He refused on principle, being of the mind that if the city could do as it pleased with his grass, it should mow said grass itself. The weeds grew high, and Shoemaker eventually sued the city to dispute a $600 fine.
All this was recounted by a federal judge in 2015, when the U.S. Court of Appeals for the Sixth Circuit ordered Shoemaker to pay the fine after a multiyear lawsuit with the city.
All over $600 and a patch of grass. Not that the rich seem any better at managing their lawn disputes.
By 1997, the New York Times wrote, Martha Stewart had spent a quarter-million dollars in a fight with her neighbor over several trees and shrubs he had planted on the border between their yards. Nearly two decades later, TMZ announced that three California neighbors, Billy Corgan, Eric Dane and Rebecca Gayheart, had managed to “SETTLE RAGING TREE DISPUTE.”
And then there are the prisoners. Owners of unkempt lawns have been jailed in Texas and Florida, according to the Atlantic. And the author of “Lawn People” interviewed inhabitants of a well-mown neighborhood in an unidentified U.S. city to learn that, candidly, few of them cared as much about their lawn as they cared what their neighbors thought about it.
“In fact, the actions and opinions of the neighbors suggest that residents have a comparatively small range of actual choice in the management of their lawns,” the author wrote.
In other words, we’re all prisoners of a tyranny of grass.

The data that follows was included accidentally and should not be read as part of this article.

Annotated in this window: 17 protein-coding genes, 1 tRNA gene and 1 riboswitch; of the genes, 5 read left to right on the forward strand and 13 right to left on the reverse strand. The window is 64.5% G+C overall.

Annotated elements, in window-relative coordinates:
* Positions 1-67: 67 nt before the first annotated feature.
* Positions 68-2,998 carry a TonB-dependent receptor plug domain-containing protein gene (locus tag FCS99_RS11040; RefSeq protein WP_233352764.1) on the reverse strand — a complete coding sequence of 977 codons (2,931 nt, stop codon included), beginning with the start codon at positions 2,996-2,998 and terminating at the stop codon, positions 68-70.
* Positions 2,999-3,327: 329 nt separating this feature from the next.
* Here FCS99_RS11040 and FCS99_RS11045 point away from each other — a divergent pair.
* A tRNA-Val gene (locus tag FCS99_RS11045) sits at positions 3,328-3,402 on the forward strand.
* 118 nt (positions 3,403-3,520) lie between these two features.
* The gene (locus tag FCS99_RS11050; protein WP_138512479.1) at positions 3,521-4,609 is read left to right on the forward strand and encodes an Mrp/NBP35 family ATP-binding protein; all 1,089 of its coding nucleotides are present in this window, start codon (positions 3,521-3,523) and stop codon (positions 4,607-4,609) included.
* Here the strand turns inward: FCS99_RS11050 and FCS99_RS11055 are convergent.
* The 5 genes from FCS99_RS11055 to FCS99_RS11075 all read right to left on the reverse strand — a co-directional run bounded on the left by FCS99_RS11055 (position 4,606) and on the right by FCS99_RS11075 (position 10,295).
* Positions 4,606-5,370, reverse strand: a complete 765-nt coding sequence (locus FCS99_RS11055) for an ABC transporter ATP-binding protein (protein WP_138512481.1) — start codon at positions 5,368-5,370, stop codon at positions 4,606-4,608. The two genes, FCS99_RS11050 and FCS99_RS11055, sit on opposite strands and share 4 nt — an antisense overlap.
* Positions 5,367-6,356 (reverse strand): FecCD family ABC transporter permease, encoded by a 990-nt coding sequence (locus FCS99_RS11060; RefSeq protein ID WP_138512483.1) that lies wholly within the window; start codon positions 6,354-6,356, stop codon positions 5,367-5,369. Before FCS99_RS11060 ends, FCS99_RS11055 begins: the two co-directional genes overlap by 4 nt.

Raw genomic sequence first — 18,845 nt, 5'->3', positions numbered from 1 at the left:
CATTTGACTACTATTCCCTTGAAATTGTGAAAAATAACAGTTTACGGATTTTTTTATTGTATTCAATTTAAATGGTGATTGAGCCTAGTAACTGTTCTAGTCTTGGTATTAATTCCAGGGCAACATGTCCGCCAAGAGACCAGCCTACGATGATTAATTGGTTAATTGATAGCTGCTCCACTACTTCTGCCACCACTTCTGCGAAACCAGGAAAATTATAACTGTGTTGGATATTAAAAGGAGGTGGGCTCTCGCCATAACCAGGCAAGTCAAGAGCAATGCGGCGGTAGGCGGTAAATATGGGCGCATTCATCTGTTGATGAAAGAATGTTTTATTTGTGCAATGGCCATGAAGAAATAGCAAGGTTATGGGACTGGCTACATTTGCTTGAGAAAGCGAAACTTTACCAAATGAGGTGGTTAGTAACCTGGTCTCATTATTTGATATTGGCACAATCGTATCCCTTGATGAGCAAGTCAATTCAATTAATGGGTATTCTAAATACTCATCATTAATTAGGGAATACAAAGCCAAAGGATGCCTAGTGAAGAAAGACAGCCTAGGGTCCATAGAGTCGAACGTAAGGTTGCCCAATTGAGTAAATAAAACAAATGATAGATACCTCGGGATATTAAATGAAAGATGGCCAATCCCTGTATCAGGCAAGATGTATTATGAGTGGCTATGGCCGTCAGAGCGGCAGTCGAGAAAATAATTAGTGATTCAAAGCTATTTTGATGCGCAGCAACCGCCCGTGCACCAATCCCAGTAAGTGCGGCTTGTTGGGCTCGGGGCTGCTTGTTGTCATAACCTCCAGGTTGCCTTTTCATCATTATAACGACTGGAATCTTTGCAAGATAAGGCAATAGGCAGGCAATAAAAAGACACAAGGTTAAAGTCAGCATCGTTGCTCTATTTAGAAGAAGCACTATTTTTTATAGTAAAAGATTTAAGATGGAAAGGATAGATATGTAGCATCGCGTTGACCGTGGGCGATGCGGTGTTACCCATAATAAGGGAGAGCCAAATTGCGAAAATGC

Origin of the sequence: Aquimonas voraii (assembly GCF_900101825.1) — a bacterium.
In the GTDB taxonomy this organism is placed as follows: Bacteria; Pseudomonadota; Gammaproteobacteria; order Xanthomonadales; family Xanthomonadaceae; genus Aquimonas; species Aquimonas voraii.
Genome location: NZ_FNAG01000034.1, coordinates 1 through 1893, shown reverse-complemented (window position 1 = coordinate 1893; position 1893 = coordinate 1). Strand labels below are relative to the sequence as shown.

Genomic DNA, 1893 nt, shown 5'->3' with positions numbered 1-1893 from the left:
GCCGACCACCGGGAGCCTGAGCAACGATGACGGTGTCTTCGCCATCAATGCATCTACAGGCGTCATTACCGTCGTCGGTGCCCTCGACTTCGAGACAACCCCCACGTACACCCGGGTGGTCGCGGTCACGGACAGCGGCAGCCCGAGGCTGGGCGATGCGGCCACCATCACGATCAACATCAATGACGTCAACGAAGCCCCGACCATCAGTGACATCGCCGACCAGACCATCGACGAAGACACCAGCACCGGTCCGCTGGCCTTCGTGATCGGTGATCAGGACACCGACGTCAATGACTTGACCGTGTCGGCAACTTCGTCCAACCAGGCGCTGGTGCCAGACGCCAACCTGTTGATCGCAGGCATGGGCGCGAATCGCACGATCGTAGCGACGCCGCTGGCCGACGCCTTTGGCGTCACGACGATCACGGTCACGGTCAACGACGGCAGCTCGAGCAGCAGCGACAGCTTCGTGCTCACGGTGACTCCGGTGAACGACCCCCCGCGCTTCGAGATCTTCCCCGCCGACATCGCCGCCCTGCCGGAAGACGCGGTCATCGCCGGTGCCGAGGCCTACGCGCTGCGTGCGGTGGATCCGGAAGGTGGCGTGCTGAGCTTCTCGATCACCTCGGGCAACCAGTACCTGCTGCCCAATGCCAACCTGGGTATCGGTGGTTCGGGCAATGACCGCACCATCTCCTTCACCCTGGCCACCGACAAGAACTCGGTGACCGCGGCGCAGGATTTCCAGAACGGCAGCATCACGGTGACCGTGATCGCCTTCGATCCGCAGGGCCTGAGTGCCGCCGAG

But we don’t mean to trivialize this. If lawns have been revered for centuries, human passions will run high. Bad things will happen.
By all accounts, Paul was seriously injured in his confrontation with his neighbor. We wrote at the beginning of this history that the senator’s injuries were hardly the worst thing to have happened to someone in a lawn dispute, though.
This may be the worst thing:
Charles Martin lived in a one-story house just east of Cincinnati, where CBS News reported he was often seen in the front yard, among his flags and immaculate shrubs, sometimes measuring the grass with a yardstick.
Martin mowed regularly and lived quietly — until one spring day in 2006, when he stepped outside with his shotgun and killed his 15-year-old neighbor, who had just walked across his lawn.
“Killed over some grass,” a police lieutenant remarked to CBS at the time.
Martin apologized for the killing, the Associated Press reported, but noted that the boy knew how much he loved his lawn. He was convicted of murder and committed suicide in prison.
This sad story was all over the news, and some who read it remarked that Martin’s lawn didn’t really look that special anyway.